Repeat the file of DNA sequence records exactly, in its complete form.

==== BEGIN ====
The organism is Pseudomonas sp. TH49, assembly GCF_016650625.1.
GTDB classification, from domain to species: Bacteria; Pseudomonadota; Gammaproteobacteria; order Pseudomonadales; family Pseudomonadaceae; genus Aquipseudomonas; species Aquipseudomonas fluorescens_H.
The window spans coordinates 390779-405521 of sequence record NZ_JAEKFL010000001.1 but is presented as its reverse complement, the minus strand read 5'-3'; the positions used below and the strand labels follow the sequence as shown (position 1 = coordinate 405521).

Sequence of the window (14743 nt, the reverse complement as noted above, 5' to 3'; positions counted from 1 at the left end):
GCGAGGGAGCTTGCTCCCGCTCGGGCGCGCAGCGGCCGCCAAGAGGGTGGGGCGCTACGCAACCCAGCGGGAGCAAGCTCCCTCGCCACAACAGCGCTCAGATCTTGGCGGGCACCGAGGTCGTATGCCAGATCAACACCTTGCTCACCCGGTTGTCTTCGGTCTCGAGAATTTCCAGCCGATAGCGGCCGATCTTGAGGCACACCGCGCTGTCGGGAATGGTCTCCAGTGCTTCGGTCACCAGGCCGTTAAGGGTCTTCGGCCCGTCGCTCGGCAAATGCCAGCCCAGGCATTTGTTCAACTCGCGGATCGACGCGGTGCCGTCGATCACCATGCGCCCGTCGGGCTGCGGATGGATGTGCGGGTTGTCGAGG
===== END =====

The organism is Pseudomonas sp. TH49, assembly GCF_016650625.1.
GTDB classification, from domain to species: Bacteria; Pseudomonadota; Gammaproteobacteria; order Pseudomonadales; family Pseudomonadaceae; genus Aquipseudomonas; species Aquipseudomonas fluorescens_H.
The window spans coordinates 390779-405521 of sequence record NZ_JAEKFL010000001.1 but is presented as its reverse complement, the minus strand read 5'-3'; the positions used below and the strand labels follow the sequence as shown (position 1 = coordinate 405521).

Sequence of the window (14743 nt, the reverse complement as noted above, 5' to 3'; positions counted from 1 at the left end):
GCGAGGGAGCTTGCTCCCGCTCGGGCGCGCAGCGGCCGCCAAGAGGGTGGGGCGCTACGCAACCCAGCGGGAGCAAGCTCCCTCGCCACAACAGCGCTCAGATCTTGGCGGGCACCGAGGTCGTATGCCAGATCAACACCTTGCTCACCCGGTTGTCTTCGGTCTCGAGAATTTCCAGCCGATAGCGGCCGATCTTGAGGCACACCGCGCTGTCGGGAATGGTCTCCAGTGCTTCGGTCACCAGGCCGTTAAGGGTCTTCGGCCCGTCGCTCGGCAAATGCCAGCCCAGGCATTTGTTCAACTCGCGGATCGACGCGGTGCCGTCGATCACCATGCGCCCGTCGGGCTGCGGATGGATGTGCGGGTTGTCGAGG